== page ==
Member of Surrey Centre of Cyber Security helps highlight the increased commercialisation of cybercrime
Professor Alan Woodward is one of only three external contributors to a significant new report on organised crime in the online world.
Written by Europol's Cybercrime Centre (EC3), with input from three advisers including Professor Alan Woodward, who is part of the Surrey Centre for Cyber Security (SCCS), the report gives decision and policy makers a complete overview of the threat posed by cybercrime, particularly organised cybercrime across Europe.
The report shows that cybercrime is developing to serve a growing dark economy with ‘crime as a service’ where organised gangs can access highly skilled people to enable them to engage law enforcement agencies in an ongoing arms race. The findings also show how legitimate technologies are being misappropriated by criminals, as well as ‘traditional crimes’ being enhanced by using emerging technologies.
Professor Woodward explains, “Modern cybercrime, especially organised crime, is by nature transnational – so it’s vital that we take an international view of the threat posed by this ever-increasing form of crime. EC3’s able to provide a unique perspective on this threat as it has access to data from law enforcement agencies across Europe. It should be seen as a vital piece of work which should be read by all policy makers and decision makers involved in combatting cybercrime.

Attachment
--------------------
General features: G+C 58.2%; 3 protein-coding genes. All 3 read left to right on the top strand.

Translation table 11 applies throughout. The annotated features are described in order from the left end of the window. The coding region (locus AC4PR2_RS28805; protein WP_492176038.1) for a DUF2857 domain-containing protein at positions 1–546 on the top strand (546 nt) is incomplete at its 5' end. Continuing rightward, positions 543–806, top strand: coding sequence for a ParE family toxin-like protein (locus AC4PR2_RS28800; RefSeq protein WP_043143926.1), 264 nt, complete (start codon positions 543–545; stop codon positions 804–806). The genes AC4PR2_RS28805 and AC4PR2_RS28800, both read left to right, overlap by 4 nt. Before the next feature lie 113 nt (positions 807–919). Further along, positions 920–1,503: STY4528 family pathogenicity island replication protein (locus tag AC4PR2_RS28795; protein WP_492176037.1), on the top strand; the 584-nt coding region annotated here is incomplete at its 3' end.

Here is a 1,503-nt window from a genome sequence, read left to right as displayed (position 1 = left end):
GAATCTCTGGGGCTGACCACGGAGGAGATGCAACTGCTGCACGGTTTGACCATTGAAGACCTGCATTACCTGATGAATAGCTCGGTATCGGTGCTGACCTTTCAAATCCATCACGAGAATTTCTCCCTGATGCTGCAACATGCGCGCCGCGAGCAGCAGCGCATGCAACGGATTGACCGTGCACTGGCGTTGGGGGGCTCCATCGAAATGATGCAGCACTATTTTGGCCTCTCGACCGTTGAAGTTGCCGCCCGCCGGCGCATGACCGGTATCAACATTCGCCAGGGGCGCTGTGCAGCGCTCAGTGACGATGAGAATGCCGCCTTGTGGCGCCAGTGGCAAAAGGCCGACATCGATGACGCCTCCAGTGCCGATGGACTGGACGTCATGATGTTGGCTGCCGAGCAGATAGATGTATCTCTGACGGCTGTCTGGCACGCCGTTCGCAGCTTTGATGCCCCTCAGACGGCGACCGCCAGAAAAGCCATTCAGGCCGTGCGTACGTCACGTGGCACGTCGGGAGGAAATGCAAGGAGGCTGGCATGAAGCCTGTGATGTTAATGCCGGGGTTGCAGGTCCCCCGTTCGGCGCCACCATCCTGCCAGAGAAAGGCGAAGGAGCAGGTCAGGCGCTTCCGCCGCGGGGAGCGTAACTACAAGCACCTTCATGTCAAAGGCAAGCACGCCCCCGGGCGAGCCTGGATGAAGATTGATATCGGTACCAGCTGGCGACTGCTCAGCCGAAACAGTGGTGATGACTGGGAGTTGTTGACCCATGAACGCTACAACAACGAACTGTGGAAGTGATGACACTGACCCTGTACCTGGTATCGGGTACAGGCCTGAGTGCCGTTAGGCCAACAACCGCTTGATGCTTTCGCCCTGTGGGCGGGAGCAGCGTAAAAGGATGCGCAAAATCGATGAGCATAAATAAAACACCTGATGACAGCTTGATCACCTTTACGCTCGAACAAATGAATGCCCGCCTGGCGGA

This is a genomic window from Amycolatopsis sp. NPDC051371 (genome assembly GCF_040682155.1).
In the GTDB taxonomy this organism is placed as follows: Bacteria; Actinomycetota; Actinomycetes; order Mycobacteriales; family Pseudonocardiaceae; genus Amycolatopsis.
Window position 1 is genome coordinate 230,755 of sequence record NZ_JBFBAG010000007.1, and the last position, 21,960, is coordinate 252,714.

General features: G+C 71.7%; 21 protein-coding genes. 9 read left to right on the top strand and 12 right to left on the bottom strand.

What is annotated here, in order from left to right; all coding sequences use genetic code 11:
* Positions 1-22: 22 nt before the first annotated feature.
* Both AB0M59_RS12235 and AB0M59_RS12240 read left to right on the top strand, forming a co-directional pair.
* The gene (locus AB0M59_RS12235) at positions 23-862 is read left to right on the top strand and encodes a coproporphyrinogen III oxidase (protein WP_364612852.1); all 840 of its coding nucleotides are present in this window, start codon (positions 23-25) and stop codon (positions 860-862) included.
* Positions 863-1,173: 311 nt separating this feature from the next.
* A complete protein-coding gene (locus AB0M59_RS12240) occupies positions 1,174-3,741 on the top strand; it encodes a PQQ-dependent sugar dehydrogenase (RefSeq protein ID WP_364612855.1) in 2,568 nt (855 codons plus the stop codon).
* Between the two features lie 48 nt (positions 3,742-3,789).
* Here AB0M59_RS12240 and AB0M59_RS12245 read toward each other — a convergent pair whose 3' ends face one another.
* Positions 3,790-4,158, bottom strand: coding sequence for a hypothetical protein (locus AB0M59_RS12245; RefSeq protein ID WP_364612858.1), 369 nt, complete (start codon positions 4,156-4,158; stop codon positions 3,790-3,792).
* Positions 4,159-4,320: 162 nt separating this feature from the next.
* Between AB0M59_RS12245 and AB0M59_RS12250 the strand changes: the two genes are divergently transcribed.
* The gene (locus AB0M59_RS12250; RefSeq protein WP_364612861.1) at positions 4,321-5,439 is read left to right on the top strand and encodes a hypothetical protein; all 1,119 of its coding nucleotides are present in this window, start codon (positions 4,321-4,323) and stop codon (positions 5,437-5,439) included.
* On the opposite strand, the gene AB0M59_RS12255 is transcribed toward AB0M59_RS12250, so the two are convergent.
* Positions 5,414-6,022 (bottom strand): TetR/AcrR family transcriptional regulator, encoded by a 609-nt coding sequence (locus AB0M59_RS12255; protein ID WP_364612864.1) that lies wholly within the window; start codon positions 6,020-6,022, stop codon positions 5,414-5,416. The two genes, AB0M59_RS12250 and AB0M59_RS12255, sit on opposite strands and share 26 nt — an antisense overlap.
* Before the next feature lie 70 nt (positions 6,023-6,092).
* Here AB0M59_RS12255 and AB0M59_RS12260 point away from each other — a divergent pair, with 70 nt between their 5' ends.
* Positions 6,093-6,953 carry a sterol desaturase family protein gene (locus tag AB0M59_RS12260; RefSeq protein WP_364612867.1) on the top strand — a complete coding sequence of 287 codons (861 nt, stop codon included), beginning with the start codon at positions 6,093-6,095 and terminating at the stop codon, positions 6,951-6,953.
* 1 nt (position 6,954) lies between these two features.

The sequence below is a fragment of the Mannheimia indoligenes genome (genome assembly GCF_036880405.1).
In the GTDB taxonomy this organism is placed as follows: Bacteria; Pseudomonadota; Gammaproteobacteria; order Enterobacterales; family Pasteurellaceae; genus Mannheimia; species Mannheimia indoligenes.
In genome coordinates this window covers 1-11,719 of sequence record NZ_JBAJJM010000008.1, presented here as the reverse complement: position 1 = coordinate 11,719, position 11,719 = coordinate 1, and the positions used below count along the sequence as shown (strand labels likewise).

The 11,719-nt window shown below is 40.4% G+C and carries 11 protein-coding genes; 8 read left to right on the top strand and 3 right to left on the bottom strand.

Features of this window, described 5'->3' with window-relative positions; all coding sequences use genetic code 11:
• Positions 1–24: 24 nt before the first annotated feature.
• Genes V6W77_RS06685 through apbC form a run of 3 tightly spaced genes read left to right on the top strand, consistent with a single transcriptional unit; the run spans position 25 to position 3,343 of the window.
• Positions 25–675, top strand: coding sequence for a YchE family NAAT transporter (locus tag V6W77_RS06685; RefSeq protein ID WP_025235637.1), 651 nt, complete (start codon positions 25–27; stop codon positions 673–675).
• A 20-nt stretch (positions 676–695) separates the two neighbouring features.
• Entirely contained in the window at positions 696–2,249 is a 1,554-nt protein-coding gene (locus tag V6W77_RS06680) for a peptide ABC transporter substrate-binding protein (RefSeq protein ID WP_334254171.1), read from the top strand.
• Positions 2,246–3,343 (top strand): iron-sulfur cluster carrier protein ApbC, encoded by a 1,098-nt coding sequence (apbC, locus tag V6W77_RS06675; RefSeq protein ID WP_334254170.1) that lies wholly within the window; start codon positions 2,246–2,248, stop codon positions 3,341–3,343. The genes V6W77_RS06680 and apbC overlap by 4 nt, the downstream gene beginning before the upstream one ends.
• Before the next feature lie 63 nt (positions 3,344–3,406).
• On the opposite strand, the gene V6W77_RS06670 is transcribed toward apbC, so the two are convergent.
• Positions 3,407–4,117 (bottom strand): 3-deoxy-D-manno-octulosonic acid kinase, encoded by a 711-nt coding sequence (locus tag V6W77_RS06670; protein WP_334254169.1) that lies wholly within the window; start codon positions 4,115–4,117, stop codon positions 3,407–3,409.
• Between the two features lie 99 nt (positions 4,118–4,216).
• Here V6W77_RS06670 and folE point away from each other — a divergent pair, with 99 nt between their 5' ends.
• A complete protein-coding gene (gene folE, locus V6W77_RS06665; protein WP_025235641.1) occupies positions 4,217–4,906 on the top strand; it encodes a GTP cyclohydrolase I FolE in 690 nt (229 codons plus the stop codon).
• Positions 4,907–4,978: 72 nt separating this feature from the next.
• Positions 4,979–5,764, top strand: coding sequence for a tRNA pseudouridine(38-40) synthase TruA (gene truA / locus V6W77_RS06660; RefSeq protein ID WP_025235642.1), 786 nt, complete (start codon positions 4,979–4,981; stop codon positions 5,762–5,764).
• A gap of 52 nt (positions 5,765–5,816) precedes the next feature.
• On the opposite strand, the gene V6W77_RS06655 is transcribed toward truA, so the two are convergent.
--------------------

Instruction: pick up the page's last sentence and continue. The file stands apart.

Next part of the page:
“If agencies fail to mobilise to meet the threats highlighted in this report, then organised cybercrime will gain the upper hand. However, if agencies work together, across borders, then we can use modern technologies to catch criminals, rather giving them a platform for ever more innovative forms of crime.
“Whether you’re a legislator, regulator or law enforcement agency, this report is intended to help make decisions based upon the actual state of threat. It covers trends such as the development of crime as a service, use of anonymising technologies enabling criminals to hide, as well as emergence of ‘dark’ forms of payment which is how criminals are able to send money around the globe without being traced.”
This threat assessment is an ongoing exercise by EC3 and further publications will be issued to help those who need to know stay up-to-date with the threat as it emerges.